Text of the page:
MRI Useful for Predicting Failure of Metal-on-Metal Hip Implants
New York – May 15, 2013
Metal-on-metal hip implants can cause inflammation of the joint
long before symptoms appear, and
(MRI) can be used to identify this inflammation, according
to a new study by researchers at Hospital for Special Surgery. The
study, which appears in an upcoming issue of the Journal of Bone & Joint
, demonstrates that MRI can be used to identify implants that are
going to fail before people become symptomatic.
“The study shows that synovitis exists in asymptomatic people in a fairly
high prevalence,” said
, chief of the
Magnetic Resonance Imaging
at Hospital for Special Surgery, in New York
City. “If that is the case, symptoms alone are insufficient to determine the
health of an implant. You can’t wait for people to be sore before we evaluate
them for this potential problem.” The researchers say that MRIs can help
identify patients who need revision surgery before tissue sustains further
damage that makes a revision more difficult.
, a surgical alternative to total hip replacement (THR),
involves placing a metal cap over the head of the femur while a matching metal
cup, similar to that used in a THR, is placed in the pelvic socket. The
procedure preserves more of a patient’s thigh bone than a conventional hip
replacement, but the implants can cause synovitis. Until now, no objective data
has existed regarding just how much inflammation these implants can cause. To
fill this knowledge gap, investigators set out to evaluate the ability of MRI to
detect and quantify adverse synovial responses in symptomatic and asymptomatic
subjects following metal-on-metal hip resurfacing.
The investigators included the first 69 consecutive subjects (74 hips)
referred from three surgical practices to the Hospital for Special Surgery for
an MRI after a metal-on-metal hip resurfacing arthroplasty. Patients were
classified as asymptomatic, having unexplained pain, or symptomatic with a
mechanical cause. This latter category included patients with pain caused by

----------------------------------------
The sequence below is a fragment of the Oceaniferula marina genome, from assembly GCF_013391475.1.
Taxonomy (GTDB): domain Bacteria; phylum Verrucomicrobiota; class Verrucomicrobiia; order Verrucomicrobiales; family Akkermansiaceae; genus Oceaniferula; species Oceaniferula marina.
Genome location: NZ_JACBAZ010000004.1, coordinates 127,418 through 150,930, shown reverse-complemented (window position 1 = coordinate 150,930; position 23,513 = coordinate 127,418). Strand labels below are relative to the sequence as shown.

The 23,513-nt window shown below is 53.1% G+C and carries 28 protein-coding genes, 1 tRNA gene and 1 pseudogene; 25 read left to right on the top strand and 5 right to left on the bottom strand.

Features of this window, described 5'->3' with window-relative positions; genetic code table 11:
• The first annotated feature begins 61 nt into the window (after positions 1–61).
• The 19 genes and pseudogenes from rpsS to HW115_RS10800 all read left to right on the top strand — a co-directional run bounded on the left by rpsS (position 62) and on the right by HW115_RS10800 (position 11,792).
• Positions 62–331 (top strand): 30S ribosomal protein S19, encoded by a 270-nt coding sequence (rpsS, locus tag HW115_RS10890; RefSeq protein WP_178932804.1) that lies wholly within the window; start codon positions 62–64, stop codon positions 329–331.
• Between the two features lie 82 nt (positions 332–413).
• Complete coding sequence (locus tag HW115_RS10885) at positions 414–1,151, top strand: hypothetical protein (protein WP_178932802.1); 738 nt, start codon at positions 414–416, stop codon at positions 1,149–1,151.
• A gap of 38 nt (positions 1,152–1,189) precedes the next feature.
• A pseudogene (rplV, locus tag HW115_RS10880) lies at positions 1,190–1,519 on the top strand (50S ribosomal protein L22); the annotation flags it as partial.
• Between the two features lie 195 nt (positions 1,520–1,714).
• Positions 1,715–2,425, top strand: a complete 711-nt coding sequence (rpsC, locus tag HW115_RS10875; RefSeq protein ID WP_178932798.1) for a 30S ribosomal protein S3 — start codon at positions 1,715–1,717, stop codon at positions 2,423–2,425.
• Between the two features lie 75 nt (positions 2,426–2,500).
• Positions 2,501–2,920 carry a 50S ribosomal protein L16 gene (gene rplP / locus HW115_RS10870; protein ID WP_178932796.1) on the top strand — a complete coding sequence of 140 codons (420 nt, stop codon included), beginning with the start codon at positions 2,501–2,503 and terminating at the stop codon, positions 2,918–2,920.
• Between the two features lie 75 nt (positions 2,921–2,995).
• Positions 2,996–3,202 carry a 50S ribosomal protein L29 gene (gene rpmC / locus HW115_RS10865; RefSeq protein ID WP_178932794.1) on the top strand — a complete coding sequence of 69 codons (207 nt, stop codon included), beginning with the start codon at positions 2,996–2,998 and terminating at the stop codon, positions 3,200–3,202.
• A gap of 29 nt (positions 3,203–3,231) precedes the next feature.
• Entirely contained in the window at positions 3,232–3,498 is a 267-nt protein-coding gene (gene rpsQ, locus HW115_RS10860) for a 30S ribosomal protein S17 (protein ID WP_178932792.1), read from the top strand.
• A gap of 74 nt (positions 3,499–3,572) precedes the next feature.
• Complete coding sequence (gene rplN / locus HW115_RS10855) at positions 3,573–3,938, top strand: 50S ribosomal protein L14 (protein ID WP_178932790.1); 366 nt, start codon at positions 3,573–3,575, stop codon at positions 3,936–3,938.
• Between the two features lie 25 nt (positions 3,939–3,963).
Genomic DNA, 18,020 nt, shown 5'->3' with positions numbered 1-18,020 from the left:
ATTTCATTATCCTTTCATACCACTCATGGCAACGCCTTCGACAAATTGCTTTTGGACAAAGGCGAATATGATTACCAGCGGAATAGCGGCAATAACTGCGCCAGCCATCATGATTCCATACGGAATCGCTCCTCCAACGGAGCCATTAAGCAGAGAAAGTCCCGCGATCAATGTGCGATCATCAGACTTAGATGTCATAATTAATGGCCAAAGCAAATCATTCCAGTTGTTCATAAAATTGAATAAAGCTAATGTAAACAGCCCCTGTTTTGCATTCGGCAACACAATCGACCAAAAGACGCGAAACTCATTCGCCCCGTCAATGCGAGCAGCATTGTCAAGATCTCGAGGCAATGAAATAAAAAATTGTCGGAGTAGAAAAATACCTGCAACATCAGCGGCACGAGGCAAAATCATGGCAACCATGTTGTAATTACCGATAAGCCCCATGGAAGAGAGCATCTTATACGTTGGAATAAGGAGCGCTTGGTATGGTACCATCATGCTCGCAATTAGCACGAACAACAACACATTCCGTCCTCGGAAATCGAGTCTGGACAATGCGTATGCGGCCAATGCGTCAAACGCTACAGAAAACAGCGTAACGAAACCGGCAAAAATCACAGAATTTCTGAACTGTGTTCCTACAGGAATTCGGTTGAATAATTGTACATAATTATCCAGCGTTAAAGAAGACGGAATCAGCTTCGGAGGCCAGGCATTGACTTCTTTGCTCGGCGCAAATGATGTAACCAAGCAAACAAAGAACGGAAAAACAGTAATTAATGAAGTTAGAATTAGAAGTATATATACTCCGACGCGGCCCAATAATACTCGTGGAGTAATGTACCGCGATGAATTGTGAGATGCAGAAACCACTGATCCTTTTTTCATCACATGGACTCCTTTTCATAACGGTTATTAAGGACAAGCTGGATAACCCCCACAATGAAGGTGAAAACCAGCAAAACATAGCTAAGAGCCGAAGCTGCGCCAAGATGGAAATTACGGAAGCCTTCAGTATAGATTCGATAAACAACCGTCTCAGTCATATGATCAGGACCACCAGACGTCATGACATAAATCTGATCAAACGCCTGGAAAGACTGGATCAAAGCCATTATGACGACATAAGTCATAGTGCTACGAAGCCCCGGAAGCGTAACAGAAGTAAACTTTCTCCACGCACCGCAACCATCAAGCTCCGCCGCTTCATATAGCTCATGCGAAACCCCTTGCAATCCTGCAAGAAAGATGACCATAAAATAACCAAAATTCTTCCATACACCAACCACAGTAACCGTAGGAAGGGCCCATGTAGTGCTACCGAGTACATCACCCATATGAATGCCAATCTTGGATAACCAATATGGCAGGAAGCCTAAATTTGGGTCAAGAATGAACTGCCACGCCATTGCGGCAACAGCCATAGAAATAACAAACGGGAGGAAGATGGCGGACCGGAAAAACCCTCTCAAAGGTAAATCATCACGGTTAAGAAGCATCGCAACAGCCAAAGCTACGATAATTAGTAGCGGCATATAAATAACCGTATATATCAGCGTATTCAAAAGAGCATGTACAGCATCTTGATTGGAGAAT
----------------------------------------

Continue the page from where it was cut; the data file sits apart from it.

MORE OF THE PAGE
implant loosening, dislocation, periprosthetic fracture, or original faulty
positioning of the implant.
All individuals underwent an MRI and then these scans were evaluated by two
musculoskeletal radiologists, both of whom were blinded as to which group the
patient belonged to. X-rays were also obtained for most patients. Wear of
metal-on-metal implant surfaces produces metal wear debris in the form of very
small microscopic particles, resulting in metal ion release, which may impact
local tissue and other body systems. Therefore, serum cobalt and chromium ion
levels measured closest to the date of the MRI were recorded when available.
Investigators also collected demographic data, including age, sex, body-mass
index, and length of time since arthroplasty.
Analysis of the MRIs identified synovitis in 68% of asymptomatic hips, 75% of
symptomatic hips with a mechanical cause, and 78% of hips with unexplained pain.
“What was really interesting about this study was that we found that synovitis
was detected in the same amount in symptomatic and asymptomatic patients,” said
The average volume of synovitis was 5.0 cm3 in the asymptomatic group, 10.2
cm3 in the mechanical causes group, and 31.0 cm3 in the unexplained pain group.
“The data show that there is a high prevalence of abnormal synovial response in
both symptomatic and highly functioning, asymptomatic patients who have
undergone metal-on-metal arthroplasty, indicating that symptoms alone are
insufficient means by which to monitor patients,” Dr. Potter said.
There were no significant differences in the X-rays or serum ion levels,
demonstrating that these could not be used to predict damage. “Many people focus
on serum ion levels,” said Dr. Potter. “I think the direction of the pendulum is
really changing now, away from serum ion levels and toward imaging, or at least
not to focus so much on serum ion levels to predict potential damage. Cross
sectional imaging is the way to go, and specifically, MRI over CT based on its
superior soft tissue contrast.”
Other Hospital for Special Surgery investigators involved in the study
include the lead author, Danyal Nawabi, M.D.; Catherine Hayter, MBBS;
Giorgio Perino, M.D.
; and Stephanie Gold, B.A.; Kevin Koch, Ph.D. from
General Electric (GE) Healthcare also participated in the study, and GE
Healthcare provided funding for the scanning of asymptomatic subjects.